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This course is designed for high school students preparing to take the AP* Physics 1 Exam. * AP Physics 1 is a registered trademark of the College Board, which was not involved in the production of, and does not endorse, this product.

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Rotational Mechanics

Topics include torque, rotational kinematics and energy, rotational dynamics, and conservation of angular momentum. You will watch 3 videos, complete 3 sets of practice problems and take 2 quizzes. Please click on the resources tab for each video to view the corresponding student handout.

- Dr. Paige K. EvansClinical Associate Professor

Math - Mariam ManuelInstructional Assistant Professor

University of Houston

In this video,

we will continue to compare translational motion with rotational motion.

We have already seen that an object moving with a linear speed will have

a translational kinetic energy where K equals one-half mv squared.

There is also energy associated with the rotation of an object.

The energy of a rotating body can be written as K equals one-half,

I omega squared.

Notice the similarities again between the two equations.

This energy is also measured in joules and is still a scalar value.

Let's look at an example in which an object has rotational and

translational kinetic energy.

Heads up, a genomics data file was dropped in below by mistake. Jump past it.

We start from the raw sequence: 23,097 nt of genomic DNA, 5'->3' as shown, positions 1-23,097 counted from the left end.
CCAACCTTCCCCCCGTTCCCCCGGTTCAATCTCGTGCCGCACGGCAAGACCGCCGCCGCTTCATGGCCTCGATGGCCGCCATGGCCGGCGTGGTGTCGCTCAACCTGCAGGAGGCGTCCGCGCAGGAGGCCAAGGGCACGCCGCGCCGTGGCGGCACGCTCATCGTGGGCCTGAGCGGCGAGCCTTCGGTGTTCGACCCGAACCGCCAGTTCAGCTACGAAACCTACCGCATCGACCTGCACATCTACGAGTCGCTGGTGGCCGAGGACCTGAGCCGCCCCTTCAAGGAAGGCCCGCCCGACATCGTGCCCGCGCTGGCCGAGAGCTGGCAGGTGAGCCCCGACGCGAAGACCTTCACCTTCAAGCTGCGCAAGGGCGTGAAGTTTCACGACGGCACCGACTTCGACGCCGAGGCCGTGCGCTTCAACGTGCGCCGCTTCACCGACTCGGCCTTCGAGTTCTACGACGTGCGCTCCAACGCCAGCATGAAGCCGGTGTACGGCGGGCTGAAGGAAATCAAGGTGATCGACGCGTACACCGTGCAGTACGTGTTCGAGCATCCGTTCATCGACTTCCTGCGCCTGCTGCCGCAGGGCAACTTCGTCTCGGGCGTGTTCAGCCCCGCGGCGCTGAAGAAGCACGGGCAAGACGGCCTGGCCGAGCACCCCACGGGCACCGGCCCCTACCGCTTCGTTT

Suppose a 3 kilogram ball, of radius 0.05 meters, is rolling

with a linear speed of 2 meters per second without slipping on a horizontal surface.

Calculate the translational and rotational energy of the ball as it rolls.

Suppose this object, before reaching the horizontal surface,

was released from rest at the top of an inclined plane.

From what vertical height was the ball released so

that it reaches this final speed at the bottom of the incline?

Okay.

In this problem,

we have a ball rolling along a horizontal surface without slipping, and

it tells us that it has a linear speed of 2 meters per second as it does so.

So notice that this object, this ball, is not only rolling, but

also physically moving forward.

That means it has two types of energy.

It's going to have a linear kinetic energy and a rotational kinetic energy.

So that translational kinetic energy,

that linear type that we've seen before looks something like one-half mv squared.

And for us on this problem, that's relatively straightforward.

They gave us those values.

One-half the mass of this object, 3 kilograms, and the linear speed,

2 meters per second, you need to make sure it's a square of that term.

So the translational kinetic energy,

the fact that this object is actually translating, moving from one location to

another, looks to me to be about 6 joules, that's a scalar.

It is positive energy, you can't have negative kinetic energy.

But since this object is rotating, it's rolling along the ground,

there's also some energy in that rotation.

So to solve for that then, our equation looks very similar.

And so there's a one-half, there's a term that represents inertia, like mass,